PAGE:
Mingo’s lawyer withdraws case asking for his release from police custody

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Clairmont Mingo at CID Headquarters [Photo taken from Facebook Page of James Bond]
Attorney-at-Law Darren Wade has withdrawn proceedings against the State in which he was asking for his client, embattled Region Four Returning Officer Clairmont Mingo to be immediately released from the Criminal Investigation Department (CID) Headquarters, Eve Leary, Georgetown.

Mingo had been in custody since Tuesday pending investigations into allegations of electoral fraud.

Wade told the court this morning that the 72 hours detention period has not yet expired, and that he will wait until after to decide on the way forward. The 72 hours comes to an end at 14:30hrs today, according to Wade.

By way of writ of habeas corpus, Mingo on Thursday filed proceedings contesting his “unlawful detention” to the court, and has asked that the Commissioner of Police appear before the Judge, for the court to determine whether the detention is lawful. The Returning Officer is being represented by Roysdale Forde and Wade.

During the hearing of the matter this morning, Justice Rishi Persaud advised Wade to withdraw the proceedings and await the expiration of the 72 hours, and see what happens, and advise himself. “I would take guidance from the court. I have been in practice for five years, and the court has always guided me,” Wade concluded.

Darren Wade

In his address to the court, Wade indicated that he no longer wished to go ahead with the proceedings as the police is allowing him access to his client. He told the court that the police have been inviting him to meet and interview his client.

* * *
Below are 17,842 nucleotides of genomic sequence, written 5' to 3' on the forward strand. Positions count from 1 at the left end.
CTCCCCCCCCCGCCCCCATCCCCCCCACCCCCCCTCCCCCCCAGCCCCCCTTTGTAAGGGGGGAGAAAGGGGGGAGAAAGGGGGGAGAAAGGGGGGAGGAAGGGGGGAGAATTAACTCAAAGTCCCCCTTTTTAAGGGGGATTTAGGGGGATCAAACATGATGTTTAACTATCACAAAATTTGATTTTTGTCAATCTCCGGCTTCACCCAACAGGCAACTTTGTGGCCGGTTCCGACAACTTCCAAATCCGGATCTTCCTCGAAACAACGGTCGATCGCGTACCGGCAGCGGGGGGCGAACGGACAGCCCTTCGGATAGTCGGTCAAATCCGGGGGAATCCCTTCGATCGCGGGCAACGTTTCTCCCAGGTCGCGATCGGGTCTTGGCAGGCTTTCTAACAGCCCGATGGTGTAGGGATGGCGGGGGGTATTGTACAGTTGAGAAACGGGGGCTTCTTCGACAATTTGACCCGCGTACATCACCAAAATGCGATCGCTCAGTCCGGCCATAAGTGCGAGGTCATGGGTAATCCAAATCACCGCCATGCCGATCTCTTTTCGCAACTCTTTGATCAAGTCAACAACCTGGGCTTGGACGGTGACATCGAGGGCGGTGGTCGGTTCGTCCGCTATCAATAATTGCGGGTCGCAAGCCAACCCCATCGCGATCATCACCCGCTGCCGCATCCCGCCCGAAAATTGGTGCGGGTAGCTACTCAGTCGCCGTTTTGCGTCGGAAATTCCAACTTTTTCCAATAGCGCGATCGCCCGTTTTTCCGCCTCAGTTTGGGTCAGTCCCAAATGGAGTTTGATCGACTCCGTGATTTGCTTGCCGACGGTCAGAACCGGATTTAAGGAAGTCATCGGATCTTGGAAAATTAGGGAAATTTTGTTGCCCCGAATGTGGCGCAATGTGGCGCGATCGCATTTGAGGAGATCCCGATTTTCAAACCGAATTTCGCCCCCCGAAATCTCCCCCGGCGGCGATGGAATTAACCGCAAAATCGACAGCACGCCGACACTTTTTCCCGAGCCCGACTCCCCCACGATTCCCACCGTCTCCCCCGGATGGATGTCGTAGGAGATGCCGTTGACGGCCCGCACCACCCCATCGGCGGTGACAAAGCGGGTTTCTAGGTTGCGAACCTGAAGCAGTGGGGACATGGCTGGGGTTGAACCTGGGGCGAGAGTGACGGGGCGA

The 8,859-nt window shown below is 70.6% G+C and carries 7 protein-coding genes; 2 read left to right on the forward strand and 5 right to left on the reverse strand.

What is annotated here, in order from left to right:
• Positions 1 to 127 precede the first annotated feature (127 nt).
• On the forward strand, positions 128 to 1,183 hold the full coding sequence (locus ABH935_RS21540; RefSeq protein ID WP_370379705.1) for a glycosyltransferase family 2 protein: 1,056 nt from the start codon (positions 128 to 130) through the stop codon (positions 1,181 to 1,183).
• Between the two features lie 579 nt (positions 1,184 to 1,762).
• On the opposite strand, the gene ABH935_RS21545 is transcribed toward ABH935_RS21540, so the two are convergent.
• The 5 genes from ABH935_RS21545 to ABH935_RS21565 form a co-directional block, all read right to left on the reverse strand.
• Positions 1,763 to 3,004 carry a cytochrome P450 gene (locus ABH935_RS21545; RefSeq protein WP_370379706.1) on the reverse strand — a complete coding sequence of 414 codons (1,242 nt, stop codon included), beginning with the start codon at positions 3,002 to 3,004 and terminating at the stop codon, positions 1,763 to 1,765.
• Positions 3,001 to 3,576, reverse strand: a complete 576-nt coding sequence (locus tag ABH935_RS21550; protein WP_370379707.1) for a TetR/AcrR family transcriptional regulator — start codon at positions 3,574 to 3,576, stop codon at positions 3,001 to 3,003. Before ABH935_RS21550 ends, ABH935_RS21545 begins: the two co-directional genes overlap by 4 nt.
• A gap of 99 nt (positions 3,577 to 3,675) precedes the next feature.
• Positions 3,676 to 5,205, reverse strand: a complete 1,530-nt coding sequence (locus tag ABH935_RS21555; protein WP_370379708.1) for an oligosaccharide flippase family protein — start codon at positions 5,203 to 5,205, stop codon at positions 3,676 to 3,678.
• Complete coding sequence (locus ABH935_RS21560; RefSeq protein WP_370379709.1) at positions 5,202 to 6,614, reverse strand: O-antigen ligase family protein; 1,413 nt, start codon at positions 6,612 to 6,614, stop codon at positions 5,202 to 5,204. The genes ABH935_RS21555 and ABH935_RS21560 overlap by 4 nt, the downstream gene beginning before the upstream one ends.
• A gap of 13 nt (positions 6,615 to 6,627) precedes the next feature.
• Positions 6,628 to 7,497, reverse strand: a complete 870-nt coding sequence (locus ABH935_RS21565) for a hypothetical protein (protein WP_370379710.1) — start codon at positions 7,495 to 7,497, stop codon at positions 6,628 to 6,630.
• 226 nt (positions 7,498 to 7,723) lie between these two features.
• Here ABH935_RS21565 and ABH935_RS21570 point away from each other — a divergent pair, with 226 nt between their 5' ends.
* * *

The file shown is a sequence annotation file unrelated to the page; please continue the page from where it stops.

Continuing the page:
According to Wade, in a few hours the case will become academic, since the police will have to release his client from custody at 14:30hrs today, at the expiration of the 72 hours, in keeping with his constitutional rights. Wade told the court that the offences Mingo is alleged to have committed occurred five months ago, and the police could have invited his client in for questioning, but did not do so.

Wade begged the court to make certain amendments to the application he filed as it related to his submissions regarding Article 144 of the Constitution. He asked that this be amended to read Article 139 of the Constitution. But this application was refused by the Judge.

“The application was misconceived,” noted Attorney General Anil Nandlall, who is representing the State in the proceedings. He told the court that Wade is “absolutely confused” as it relates to what he is asking the court to do.

Nandlall argued that the question of lawyers being denied access to their clients does not warrant habeas corpus proceedings. Nandlall submitted that there are several case laws, even one by the CCJ and the Guyana Court of Appeal which outlines that courts do not sit in academic matters.

Attorney General Anil Nandlall

“The detention is not unlawful. I think my friend [Wade] is confusing concepts. Any civilized country has the power to detain persons on certain grounds,” Nandlall added.

Nandlall referenced Article 139 of the Constitution in support of his position. “The 72 hours have not expired as yet, the issue of unlawful detention could only arise after the 72 hours have expired. The police are acting lawfully,” Nandlall noted.

“There is no evidence before the court about unlawfulness and the constitution justifies the holding of a person for 72 hours on the basis of reasonable suspicion,” Nandlall added. In light of the circumstances, the Attorney General asked that the matter be dismissed and invited the court to hear him on costs.

Instead, Wade withdrew the application. No costs were awarded.